Keeping Chickens and Hens at the Allotment

In addition to growing your own fruit and vegetables, many allotment plot holders like to keep their own hens and chickens for organic eggs.

First and foremost you do need to check your tenancy agreement as private landlords and societies sometimes have differing rules and regulations surrounding the keeping of livestock on their land. For example ours will allow it once you have held a plot for two years and permission has been sought.

Hens and chickens should only be kept for personal use (non-commercial) and usually no more than 8 however 3 hens should be adequate for a family supply of fresh eggs. Chickens should be in a pair at least as they thrive in groups.

Before embarking on keeping livestock you must consider the commitment. Like having a pet, you will need to tend to their upkeep and well being; attend your plot more than once per day whatever the weather and circumstances.

Also stay informed of any bird influenza outbreaks and any actions to be taken.

You will need to factor in plenty of space for them to run around as well as a sturdy coop or enclosure to protect them from predators and bad weather.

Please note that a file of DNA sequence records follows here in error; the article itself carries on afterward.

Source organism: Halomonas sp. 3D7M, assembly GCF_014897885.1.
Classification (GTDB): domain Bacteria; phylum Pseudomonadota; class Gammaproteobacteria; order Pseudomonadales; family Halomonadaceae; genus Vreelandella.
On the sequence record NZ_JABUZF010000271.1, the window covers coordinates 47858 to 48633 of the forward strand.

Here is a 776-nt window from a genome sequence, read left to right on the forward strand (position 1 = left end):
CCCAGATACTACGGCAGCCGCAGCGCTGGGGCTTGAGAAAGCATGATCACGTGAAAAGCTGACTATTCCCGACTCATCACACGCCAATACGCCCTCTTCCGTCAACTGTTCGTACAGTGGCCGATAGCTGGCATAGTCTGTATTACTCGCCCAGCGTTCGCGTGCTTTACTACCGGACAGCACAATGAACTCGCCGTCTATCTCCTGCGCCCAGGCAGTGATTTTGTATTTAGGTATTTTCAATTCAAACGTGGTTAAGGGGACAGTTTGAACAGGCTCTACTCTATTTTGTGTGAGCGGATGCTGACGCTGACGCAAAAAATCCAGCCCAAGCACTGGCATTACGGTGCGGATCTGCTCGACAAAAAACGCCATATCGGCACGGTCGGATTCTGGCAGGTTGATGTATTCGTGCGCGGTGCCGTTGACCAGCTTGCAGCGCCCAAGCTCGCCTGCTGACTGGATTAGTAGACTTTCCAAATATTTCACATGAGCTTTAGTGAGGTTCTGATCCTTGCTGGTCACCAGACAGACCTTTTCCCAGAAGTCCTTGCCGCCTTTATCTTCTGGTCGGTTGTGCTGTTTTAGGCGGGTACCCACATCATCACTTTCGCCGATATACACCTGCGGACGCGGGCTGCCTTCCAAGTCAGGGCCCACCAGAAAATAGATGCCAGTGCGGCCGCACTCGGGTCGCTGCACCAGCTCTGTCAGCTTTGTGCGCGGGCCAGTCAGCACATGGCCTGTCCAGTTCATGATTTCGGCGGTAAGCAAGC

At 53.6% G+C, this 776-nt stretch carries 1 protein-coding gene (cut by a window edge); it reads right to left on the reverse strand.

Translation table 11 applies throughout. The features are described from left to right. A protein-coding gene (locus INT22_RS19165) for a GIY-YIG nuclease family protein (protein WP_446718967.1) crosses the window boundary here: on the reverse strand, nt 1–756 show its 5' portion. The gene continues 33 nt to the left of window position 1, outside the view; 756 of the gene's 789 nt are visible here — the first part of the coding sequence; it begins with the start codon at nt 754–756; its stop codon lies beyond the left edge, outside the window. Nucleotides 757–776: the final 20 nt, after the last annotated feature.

The day-to-day care for your hens and chicken is pretty simple.  Allowing freedom to roam, to be fed and fresh water provided and then 'put to bed' away from harm during the evening. 

The coop would need to be cleaned out once per week - fortnight. 


It should be of an adequate size for the number of livestock you have and be well ventilated yet secure. Also consider perches and nesting areas.

Egg collection is recommended in the mornings or as soon as they lay - or as near as before any damage is done or they get chance to get dirty.  

You can easily obtain feed from a local farm, a pet store or online, ensure a good quality, protein rich meal or pellets for best laying.

Chickens tend to forage more so on insects and grass and you will also need to consider grit that helps them break up their food. If there isn't natural grit on the ground, think about pieces of shell from fish, which is calcium-rich.

Wood shavings and straw are good for bedding, to be replaced with freshly laid if particularly soiled or once per week to a fortnight.

See also:

Chicken Breeding information.

Chicken Coop information.

Chicken Feed information.

Chicken Health and Problems information.

We have sourced information on our chicken and hens pages from Omlet, The Chicken Vet and The British Hen Welfare Trust.

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